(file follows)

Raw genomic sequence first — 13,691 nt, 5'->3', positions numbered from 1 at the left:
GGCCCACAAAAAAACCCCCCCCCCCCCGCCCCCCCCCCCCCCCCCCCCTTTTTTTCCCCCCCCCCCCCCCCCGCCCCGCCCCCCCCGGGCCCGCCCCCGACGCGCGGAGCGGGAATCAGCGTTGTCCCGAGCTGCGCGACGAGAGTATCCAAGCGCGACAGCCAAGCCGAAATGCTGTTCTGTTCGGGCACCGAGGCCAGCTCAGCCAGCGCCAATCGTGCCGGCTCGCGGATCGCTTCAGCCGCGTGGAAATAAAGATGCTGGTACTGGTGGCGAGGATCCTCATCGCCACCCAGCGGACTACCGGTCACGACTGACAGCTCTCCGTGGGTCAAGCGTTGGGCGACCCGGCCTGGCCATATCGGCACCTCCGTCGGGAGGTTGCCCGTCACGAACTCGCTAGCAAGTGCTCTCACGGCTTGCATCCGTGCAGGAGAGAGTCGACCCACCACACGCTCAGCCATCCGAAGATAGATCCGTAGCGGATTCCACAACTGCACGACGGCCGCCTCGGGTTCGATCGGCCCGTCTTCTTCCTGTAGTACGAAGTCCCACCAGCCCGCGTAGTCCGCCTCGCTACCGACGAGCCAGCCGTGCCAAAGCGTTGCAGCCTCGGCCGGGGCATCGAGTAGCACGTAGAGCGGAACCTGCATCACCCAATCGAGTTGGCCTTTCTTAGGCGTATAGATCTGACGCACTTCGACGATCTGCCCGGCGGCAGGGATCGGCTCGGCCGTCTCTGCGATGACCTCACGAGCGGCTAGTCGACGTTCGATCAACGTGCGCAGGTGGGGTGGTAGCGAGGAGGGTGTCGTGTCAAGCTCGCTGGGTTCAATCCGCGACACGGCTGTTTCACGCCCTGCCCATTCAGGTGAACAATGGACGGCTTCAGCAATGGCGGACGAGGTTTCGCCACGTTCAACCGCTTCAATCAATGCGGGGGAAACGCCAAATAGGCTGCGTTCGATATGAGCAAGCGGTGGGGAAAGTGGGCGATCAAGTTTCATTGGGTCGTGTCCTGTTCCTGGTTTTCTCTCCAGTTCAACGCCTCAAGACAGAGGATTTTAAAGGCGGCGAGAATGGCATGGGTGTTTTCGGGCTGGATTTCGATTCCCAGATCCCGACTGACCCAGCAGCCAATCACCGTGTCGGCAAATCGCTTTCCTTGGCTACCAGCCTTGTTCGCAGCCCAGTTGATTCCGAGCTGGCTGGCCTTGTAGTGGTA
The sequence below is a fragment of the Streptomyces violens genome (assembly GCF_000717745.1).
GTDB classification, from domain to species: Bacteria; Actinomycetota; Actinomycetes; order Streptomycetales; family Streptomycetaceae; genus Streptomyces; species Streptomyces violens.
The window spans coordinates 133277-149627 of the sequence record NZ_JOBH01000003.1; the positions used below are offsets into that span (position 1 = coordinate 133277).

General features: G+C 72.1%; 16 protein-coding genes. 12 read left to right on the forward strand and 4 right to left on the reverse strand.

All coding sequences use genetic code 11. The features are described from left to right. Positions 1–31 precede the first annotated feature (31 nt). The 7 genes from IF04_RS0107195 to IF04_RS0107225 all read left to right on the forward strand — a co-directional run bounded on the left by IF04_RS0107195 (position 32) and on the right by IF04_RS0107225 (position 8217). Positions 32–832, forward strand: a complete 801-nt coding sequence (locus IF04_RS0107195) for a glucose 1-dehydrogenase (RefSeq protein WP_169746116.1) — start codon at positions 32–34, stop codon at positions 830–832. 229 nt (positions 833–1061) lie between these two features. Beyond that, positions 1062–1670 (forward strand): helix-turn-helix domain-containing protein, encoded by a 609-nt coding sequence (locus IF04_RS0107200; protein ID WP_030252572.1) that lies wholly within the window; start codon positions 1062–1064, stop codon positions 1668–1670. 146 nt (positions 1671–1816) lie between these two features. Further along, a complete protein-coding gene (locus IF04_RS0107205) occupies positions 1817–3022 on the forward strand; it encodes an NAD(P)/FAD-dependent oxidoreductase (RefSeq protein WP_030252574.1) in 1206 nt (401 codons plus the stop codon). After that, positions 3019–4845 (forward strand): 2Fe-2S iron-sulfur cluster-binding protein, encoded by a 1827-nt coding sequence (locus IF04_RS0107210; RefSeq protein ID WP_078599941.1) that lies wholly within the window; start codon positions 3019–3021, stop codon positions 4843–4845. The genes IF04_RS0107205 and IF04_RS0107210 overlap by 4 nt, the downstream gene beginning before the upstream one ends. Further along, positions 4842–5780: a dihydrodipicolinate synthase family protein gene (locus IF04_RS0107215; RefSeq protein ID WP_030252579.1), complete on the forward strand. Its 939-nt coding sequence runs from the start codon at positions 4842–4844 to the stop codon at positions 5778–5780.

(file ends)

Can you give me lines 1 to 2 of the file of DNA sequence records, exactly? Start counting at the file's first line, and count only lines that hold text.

Raw genomic sequence first — 13,691 nt, 5'->3', positions numbered from 1 at the left:
GGCCCACAAAAAAACCCCCCCCCCCCCGCCCCCCCCCCCCCCCCCCCCTTTTTTTCCCCCCCCCCCCCCCCCGCCCCGCCCCCCCCGGGCCCGCCCCCGACGCGCGGAGCGGGAATCAGCGTTGTCCCGAGCTGCGCGACGAGAGTATCCAAGCGCGACAGCCAAGCCGAAATGCTGTTCTGTTCGGGCACCGAGGCCAGCTCAGCCAGCGCCAATCGTGCCGGCTCGCGGATCGCTTCAGCCGCGTGGAAATAAAGATGCTGGTACTGGTGGCGAGGATCCTCATCGCCACCCAGCGGACTACCGGTCACGACTGACAGCTCTCCGTGGGTCAAGCGTTGGGCGACCCGGCCTGGCCATATCGGCACCTCCGTCGGGAGGTTGCCCGTCACGAACTCGCTAGCAAGTGCTCTCACGGCTTGCATCCGTGCAGGAGAGAGTCGACCCACCACACGCTCAGCCATCCGAAGATAGATCCGTAGCGGATTCCACAACTGCACGACGGCCGCCTCGGGTTCGATCGGCCCGTCTTCTTCCTGTAGTACGAAGTCCCACCAGCCCGCGTAGTCCGCCTCGCTACCGACGAGCCAGCCGTGCCAAAGCGTTGCAGCCTCGGCCGGGGCATCGAGTAGCACGTAGAGCGGAACCTGCATCACCCAATCGAGTTGGCCTTTCTTAGGCGTATAGATCTGACGCACTTCGACGATCTGCCCGGCGGCAGGGATCGGCTCGGCCGTCTCTGCGATGACCTCACGAGCGGCTAGTCGACGTTCGATCAACGTGCGCAGGTGGGGTGGTAGCGAGGAGGGTGTCGTGTCAAGCTCGCTGGGTTCAATCCGCGACACGGCTGTTTCACGCCCTGCCCATTCAGGTGAACAATGGACGGCTTCAGCAATGGCGGACGAGGTTTCGCCACGTTCAACCGCTTCAATCAATGCGGGGGAAACGCCAAATAGGCTGCGTTCGATATGAGCAAGCGGTGGGGAAAGTGGGCGATCAAGTTTCATTGGGTCGTGTCCTGTTCCTGGTTTTCTCTCCAGTTCAACGCCTCAAGACAGAGGATTTTAAAGGCGGCGAGAATGGCATGGGTGTTTTCGGGCTGGATTTCGATTCCCAGATCCCGACTGACCCAGCAGCCAATCACCGTGTCGGCAAATCGCTTTCCTTGGCTACCAGCCTTGTTCGCAGCCCAGTTGATTCCGAGCTGGCTGGCCTTGTAGTGGTA